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A group of hackers have leaked personal data and photos that belong to patients of a cosmetic surgery clinic based in Lithuania.

On 30 May, the bad actors published online some 25,000 private photos, including nude images, from patients of the Grozio Chirurgija clinic. They also included personal information in their dump. Those details ranged from names and addresses to passport scans and national insurance numbers.

Clinic targeted by hackersLittle is known about those responsible for the leaks other than the fact that they call themselves “Tzar Team.” Those in the security industry have heard that moniker before. It’s another name for APT28 and FANCY BEAR, the same group of Russia-affiliated hackers who accessed the medical data of U.S. athletes participating in the Rio 2016 Olympics and stole opposition research on then-Republican presidential nominee Donald Trump from the Democratic National Committee’s computer network.

The attackers might not actually be FANCY BEAR, however. They could have adopted the name in the hopes that Grozio Chirurgija would recognize it and be more amenable to their demands. That might explain why the actors initially accessed the clinic’s stolen database, which contains information and photos of more than 1,500 British patients, and put it up for sale at a value of 300 Bitcoins (approximately 675,000 USD). At the same time, they demanded ransom payments ranging in value between 50 euros and 2,000 euros from each patient.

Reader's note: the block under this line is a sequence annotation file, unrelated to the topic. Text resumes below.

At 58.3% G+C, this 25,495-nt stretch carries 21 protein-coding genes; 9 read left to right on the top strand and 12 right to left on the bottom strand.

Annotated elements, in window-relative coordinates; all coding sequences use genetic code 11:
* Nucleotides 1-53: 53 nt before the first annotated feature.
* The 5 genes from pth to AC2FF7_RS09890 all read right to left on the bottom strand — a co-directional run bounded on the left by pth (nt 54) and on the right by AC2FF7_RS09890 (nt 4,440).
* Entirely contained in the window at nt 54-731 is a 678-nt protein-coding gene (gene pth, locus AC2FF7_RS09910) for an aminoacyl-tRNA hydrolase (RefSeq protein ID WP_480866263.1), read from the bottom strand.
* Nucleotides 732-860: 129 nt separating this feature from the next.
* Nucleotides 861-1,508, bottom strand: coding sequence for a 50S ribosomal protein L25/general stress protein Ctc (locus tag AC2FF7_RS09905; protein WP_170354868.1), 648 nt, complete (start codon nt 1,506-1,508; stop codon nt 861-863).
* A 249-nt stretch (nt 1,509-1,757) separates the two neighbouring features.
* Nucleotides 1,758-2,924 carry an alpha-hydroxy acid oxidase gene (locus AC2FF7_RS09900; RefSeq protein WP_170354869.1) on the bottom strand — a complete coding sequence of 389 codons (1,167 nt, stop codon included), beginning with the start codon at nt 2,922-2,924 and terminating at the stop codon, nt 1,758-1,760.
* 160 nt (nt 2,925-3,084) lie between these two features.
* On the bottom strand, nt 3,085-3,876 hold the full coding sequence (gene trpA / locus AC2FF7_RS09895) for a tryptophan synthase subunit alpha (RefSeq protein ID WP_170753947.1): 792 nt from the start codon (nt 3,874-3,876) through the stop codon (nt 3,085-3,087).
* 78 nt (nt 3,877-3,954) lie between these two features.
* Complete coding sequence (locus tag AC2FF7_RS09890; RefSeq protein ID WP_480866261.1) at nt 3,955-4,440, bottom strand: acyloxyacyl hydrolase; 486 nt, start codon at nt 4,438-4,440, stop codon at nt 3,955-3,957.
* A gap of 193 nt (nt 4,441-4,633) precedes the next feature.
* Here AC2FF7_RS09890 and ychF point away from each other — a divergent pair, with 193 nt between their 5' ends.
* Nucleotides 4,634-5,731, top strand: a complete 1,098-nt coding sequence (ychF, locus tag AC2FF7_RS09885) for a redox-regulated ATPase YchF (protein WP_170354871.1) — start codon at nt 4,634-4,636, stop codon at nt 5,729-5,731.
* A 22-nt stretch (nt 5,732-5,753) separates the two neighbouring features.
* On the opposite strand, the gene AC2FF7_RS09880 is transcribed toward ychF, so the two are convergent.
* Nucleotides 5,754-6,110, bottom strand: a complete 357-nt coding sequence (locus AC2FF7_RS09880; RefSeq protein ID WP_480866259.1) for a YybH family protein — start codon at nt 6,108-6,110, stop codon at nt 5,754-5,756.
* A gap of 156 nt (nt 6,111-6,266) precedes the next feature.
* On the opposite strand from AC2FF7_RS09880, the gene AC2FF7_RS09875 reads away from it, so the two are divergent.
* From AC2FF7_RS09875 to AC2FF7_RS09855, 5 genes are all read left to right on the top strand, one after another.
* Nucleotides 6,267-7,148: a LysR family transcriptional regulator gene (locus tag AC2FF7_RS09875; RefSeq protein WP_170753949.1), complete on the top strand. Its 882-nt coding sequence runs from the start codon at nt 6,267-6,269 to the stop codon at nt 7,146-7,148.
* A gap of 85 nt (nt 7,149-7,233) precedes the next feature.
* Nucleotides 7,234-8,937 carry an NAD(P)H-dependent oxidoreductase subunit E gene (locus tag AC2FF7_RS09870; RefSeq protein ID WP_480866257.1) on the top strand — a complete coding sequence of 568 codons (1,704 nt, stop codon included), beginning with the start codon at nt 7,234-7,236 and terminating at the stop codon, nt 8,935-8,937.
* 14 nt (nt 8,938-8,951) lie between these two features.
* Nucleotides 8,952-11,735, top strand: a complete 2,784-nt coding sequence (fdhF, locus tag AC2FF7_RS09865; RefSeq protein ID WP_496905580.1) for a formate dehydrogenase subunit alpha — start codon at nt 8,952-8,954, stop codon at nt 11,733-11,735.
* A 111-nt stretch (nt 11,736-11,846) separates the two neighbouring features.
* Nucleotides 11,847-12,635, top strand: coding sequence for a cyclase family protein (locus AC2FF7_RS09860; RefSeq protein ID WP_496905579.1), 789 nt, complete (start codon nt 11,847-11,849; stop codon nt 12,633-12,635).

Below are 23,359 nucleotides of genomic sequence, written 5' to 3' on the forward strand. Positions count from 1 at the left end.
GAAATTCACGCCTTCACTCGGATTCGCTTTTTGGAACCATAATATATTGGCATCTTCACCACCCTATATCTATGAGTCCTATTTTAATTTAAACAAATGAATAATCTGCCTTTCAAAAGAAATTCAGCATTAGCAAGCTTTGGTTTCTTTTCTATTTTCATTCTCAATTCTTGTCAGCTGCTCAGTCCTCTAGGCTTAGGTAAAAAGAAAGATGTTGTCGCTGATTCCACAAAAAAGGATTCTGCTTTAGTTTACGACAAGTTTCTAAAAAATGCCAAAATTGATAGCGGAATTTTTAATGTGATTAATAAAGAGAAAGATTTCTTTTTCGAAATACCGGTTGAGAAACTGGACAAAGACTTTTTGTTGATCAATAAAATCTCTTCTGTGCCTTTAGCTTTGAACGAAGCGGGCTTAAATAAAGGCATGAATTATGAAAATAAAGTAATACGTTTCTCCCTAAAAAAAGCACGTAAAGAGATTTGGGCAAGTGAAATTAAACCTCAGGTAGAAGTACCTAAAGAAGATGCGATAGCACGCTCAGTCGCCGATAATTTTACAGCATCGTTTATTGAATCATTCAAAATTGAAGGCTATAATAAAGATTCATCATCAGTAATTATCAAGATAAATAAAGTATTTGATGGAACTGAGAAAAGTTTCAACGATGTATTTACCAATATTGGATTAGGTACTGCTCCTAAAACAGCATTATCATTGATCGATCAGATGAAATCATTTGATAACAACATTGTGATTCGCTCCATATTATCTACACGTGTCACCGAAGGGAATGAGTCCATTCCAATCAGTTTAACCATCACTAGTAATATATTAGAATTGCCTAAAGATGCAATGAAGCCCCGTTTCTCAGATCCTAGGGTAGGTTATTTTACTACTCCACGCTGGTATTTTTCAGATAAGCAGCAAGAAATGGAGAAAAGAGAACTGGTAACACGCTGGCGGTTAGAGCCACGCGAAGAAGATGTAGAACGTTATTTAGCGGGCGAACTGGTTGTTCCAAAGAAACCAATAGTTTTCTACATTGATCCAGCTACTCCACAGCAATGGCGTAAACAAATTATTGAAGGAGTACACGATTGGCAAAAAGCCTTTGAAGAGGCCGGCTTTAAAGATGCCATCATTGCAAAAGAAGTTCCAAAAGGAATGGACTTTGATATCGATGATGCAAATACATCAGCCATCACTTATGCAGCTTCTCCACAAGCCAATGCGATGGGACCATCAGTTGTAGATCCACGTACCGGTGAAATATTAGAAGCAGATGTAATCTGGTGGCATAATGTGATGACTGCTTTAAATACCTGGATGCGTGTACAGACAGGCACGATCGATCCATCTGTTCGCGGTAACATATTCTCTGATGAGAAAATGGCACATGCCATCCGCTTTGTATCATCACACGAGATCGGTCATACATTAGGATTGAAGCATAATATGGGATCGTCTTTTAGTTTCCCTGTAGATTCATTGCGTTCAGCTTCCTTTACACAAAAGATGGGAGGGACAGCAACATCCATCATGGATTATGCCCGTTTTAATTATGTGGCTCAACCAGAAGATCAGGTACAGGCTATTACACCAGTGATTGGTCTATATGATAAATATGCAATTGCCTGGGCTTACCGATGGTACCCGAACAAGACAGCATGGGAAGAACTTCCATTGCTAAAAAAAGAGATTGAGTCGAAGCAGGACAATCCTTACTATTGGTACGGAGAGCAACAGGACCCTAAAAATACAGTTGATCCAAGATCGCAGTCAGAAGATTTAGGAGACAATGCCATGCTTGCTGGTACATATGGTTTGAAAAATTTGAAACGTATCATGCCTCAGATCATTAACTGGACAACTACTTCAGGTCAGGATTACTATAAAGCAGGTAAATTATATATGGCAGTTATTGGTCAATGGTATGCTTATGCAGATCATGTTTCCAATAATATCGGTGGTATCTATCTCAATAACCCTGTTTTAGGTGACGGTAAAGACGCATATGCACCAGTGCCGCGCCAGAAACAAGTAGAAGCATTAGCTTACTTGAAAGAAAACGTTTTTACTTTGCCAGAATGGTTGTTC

Apparently, the Tzar Team hackers didn’t generate as much interest as they were hoping. The group has since reduced the price of the database to 50 Bitcoins. It’s also conducting periodic leaks of the database, no doubt in a bid to attract a willing customer.

Jonas Staikunas, the director of Grozio Chirurgija, is not impressed. As quoted by The Guardian:

“Clients, of course, are in shock. Once again, I would like to apologise. Cybercriminals are blackmailers. They are blackmailing our clients with inappropriate text messages.”

Lithuanian law enforcement is currently working with the security services of other European countries to find those responsible for the hack and leaks. While their investigation continues, it goes without saying that users should not go looking for, view, or save the clinic’s leaked information. Doing any of those things could expose them to prosecution.

If you are a patient of Grozio Chirurgija, do not engage with the attackers in any way. Instead, report any communication from them to the clinic and to the local authorities.

News of this hack follows on the heels of the global WannaCry ransomware outbreak that swept up the United Kingdom’s National Health Service (NHS) along with over 200,000 organizations in 150 countries earlier in May.